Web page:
22 April 2019
US President Donald Trump in a phone conversation with Australia's Prime Minister Malcolm Turnbull at the Oval Office of the White House in Washington, D.C., on Jan. 28. Photo: Reuters
US President Donald Trump in a phone conversation with Australia's Prime Minister Malcolm Turnbull at the Oval Office of the White House in Washington, D.C., on Jan. 28. Photo: Reuters

How Beijing can capitalize on Trump’s hotheadedness

Almost immediately after assuming office, US President Donald Trump has declared war on all fronts.

By unleashing a series of highly controversial measures, he has upset and alienated a growing number of people, including some of his traditional allies.

During a phone conversation on Jan. 28, according to the Washington Post, Trump had a heated exchange with Australian Prime Minister Malcolm Turnbull over a deal to relocate to the United States more than a thousand refugees, mostly from the Middle East, who are currently detained by Australian authorities at two offshore camps, an agreement concluded by former US president Barack Obama and Turnbull last year.

It is reported that Trump, who was very dissatisfied with the deal, flipped out during his chat with Turnbull and hanged up on him.

The Australian government has denied this and insisted it was a pleasant conversation, but the saga has already caused quite an embarrassment to the White House.

Apart from Australia, Trump has also lashed out at both Japan and Germany over their huge trade surpluses with the US, accusing the two allies of manipulating the value of the yen and the euro against the dollar.

Then came Mexico, America’s southern neighbor. Last week Trump announced that the construction of a wall along the US-Mexico border will commence shortly and that Mexico will have to bear the cost, otherwise, he said, he will seriously consider imposing a 20 percent tariff on all Mexican goods entering the US market.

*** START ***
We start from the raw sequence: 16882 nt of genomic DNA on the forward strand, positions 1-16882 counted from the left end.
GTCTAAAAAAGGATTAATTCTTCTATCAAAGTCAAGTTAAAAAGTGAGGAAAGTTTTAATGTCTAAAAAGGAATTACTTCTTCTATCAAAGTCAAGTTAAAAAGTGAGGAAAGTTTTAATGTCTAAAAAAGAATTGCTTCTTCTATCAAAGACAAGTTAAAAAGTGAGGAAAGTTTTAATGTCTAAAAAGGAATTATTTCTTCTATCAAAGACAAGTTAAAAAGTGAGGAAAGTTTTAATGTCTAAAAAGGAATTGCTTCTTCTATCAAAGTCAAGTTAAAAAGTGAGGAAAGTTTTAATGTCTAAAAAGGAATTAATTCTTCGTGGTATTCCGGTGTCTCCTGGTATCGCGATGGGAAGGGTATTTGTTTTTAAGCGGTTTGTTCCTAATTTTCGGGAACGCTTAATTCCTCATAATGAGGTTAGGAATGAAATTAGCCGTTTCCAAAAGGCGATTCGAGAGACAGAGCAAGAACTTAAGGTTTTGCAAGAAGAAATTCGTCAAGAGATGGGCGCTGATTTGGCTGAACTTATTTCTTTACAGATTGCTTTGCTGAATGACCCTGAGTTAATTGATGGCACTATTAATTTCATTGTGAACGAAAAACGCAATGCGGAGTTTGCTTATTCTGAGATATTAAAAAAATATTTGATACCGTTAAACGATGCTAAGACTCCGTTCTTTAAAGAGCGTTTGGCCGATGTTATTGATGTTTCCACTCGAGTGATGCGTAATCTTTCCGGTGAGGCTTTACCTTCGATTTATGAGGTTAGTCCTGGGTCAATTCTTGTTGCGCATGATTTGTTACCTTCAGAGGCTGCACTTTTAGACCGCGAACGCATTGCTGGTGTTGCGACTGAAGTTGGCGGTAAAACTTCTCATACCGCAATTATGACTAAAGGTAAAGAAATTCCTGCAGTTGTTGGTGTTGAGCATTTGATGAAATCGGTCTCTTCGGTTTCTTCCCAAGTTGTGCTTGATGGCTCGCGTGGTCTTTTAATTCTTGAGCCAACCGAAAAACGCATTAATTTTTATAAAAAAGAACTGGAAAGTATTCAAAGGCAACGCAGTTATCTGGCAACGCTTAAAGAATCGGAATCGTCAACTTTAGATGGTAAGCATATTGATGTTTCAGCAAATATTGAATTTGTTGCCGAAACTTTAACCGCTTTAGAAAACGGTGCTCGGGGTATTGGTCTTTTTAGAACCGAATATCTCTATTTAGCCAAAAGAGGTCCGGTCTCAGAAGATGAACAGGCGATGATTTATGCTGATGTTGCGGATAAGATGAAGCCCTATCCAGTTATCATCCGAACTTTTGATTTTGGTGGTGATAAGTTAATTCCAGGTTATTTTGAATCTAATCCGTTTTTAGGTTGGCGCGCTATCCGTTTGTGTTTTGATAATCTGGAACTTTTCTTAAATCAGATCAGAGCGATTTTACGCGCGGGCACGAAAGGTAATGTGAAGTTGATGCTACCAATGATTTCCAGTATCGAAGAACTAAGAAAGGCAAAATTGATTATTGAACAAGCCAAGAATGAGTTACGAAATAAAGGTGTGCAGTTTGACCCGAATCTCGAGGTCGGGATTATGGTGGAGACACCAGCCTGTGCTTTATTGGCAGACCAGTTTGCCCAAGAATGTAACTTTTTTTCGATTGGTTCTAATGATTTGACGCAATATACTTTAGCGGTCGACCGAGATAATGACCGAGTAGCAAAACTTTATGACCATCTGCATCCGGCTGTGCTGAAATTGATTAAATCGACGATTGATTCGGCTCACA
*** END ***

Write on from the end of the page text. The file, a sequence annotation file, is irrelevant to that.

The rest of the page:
Trump’s take-no-prisoners approach to diplomacy might have wowed his conservative right-wing supporters at home, but it has also alienated many of his country’s most steadfast allies, which could eventually take a heavy toll on US leadership in the West.

That the US under Trump is becoming increasingly isolationist may also leave behind a huge power vacuum on the international scene, thereby providing China with a once-in-a-lifetime opportunity to fill that vacuum, rewrite international norms and assume global leadership.

In fact, China has wasted no time in capitalizing on America’s new policies. The US withdrawal from the Trans-Pacific Partnership has allowed Beijing to replace Washington and assume leadership in global trade.

The tensions between Washington and Mexico City have also provided a golden opportunity for Beijing to establish a bridgehead in America’s backyard.

A Chinese automaker based in Anhui province has announced a US$200 million joint venture with a Mexican company to build cars not only for Mexico but for the entire Latin American market.

If Donald Trump continues to behave like a loose cannon, perhaps it will only be a matter of time before some of America’s most faithful allies are drawn to China’s side.

Let’s not forget its closest ally Britain is a founding member of the Asian Infrastructure Investment Bank spearheaded by Beijing.

As they say in diplomacy, there are no permanent friends or enemies, only permanent interests.

One should not be surprised if one day London welcomes Beijing with open arms once relations between the US and the UK go sour.

This article appeared in the Hong Kong Economic Journal on Feb. 3

Translation by Alan Lee

[Chinese version 中文版]

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